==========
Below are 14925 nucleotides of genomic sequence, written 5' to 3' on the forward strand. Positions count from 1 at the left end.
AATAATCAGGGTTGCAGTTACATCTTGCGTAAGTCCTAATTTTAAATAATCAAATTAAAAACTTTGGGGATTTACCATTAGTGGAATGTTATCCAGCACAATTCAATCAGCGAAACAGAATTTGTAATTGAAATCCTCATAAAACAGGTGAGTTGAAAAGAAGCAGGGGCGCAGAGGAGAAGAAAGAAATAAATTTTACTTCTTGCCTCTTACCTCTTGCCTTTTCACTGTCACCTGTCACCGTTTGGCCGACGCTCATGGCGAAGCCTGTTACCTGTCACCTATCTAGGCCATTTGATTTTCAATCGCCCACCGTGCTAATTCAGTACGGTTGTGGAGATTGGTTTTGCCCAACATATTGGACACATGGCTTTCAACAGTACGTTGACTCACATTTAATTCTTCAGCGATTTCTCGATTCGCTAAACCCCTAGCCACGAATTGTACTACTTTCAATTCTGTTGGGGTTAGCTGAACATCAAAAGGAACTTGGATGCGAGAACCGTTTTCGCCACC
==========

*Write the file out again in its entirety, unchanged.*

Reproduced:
Below are 14925 nucleotides of genomic sequence, written 5' to 3' on the forward strand. Positions count from 1 at the left end.
AATAATCAGGGTTGCAGTTACATCTTGCGTAAGTCCTAATTTTAAATAATCAAATTAAAAACTTTGGGGATTTACCATTAGTGGAATGTTATCCAGCACAATTCAATCAGCGAAACAGAATTTGTAATTGAAATCCTCATAAAACAGGTGAGTTGAAAAGAAGCAGGGGCGCAGAGGAGAAGAAAGAAATAAATTTTACTTCTTGCCTCTTACCTCTTGCCTTTTCACTGTCACCTGTCACCGTTTGGCCGACGCTCATGGCGAAGCCTGTTACCTGTCACCTATCTAGGCCATTTGATTTTCAATCGCCCACCGTGCTAATTCAGTACGGTTGTGGAGATTGGTTTTGCCCAACATATTGGACACATGGCTTTCAACAGTACGTTGACTCACATTTAATTCTTCAGCGATTTCTCGATTCGCTAAACCCCTAGCCACGAATTGTACTACTTTCAATTCTGTTGGGGTTAGCTGAACATCAAAAGGAACTTGGATGCGAGAACCGTTTTCGCCACC